When applied along with revisions 1.10 and 1.11 of libc/gen/arc4random.c,
these patches should stop the excessive entropy consumption observed with
OpenSSH on current and NetBSD 6-branch systems.
I note that the cause of the problem is complex and somewhat amusing.
Let's start from this question: why on earth are there calls to
arc4random_stir() in unexpected places all over the OpenSSH sources?
Before and after every fork, after exec, in the key generation routines --
in places where there are no calls to arc4random() itself and where one
would hope there never had been (particularly for key generation!).
The reason turns out to be that, at some point, OpenSSL (not OpenSSH)
was patched for OpenBSD to make it use libc arc4random() as the source
of startup key material for its own RNG. In an application like OpenSSH
that does not use the SSL parts of the library and does not call RAND_seed(),
that is the *only* key material for the generator.
I can only guess this was done because OpenSSL was "using too much entropy"
from /dev/random or /dev/urandom. But the result was that programs like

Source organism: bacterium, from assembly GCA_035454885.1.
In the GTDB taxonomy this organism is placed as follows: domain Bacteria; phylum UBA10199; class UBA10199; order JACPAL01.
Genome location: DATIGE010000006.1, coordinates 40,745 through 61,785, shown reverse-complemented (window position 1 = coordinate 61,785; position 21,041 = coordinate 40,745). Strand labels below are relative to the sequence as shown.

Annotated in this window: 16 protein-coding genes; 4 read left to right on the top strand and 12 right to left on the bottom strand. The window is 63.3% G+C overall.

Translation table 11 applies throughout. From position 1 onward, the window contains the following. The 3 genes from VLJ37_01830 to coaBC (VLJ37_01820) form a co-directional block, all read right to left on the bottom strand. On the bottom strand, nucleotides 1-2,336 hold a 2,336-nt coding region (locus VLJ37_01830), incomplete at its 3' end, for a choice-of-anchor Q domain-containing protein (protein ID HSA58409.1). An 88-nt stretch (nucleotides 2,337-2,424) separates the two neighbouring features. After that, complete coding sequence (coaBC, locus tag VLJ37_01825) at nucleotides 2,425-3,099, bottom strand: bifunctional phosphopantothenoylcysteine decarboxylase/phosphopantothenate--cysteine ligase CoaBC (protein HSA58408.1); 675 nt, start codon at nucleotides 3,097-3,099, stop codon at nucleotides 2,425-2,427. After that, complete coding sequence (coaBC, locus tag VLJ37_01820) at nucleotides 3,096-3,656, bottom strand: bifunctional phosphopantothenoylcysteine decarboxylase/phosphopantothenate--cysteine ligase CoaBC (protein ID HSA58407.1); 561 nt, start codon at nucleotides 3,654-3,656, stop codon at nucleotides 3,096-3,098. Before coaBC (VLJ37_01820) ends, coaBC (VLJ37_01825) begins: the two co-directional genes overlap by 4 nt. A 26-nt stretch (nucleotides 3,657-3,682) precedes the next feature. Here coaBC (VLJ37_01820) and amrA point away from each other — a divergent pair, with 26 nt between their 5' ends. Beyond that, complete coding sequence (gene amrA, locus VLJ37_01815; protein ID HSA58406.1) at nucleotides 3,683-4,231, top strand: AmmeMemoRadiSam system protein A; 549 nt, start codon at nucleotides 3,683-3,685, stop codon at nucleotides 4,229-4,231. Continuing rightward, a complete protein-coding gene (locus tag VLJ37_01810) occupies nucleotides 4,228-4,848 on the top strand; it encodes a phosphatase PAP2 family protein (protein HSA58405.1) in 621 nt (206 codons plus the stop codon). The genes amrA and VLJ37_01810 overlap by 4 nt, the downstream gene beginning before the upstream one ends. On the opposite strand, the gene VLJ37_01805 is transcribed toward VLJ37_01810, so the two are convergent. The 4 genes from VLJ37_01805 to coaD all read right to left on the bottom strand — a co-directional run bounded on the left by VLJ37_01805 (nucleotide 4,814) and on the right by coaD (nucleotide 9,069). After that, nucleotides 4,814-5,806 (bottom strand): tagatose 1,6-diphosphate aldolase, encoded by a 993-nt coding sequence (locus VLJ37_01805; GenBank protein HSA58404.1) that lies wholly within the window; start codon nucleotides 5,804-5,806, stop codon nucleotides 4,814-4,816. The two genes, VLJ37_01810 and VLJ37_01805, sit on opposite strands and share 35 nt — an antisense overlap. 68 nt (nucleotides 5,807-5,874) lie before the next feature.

OpenSSH, which call OpenSSL crypto functions in both halves after fork(),
would get the exact same bytes back from the generator (same primes for
ephemeral RSA or DH keys, same... *shudder*). The pervasive calls to
arc4random_stir() paper over this problem.
This hack was not applied for NetBSD so OpenSSL continued to draw down
new entropy after every fork-exec OpenSSH performed: one per connection,
at least. That's a lot of entropy.
The attached patch adjusts OpenSSL so its generator can be explicitly
fed enough entropy at startup that it won't try to autokey itself, and
adjusts OpenSSH so that it keeps an fd open to /dev/urandom and explicitly
draws bits as needed. /dev/urandom will never return the same bits
twice, so this is always safe; on systems like NetBSD where the urandom
implementation keys a stream generator per open, it is also very efficient.
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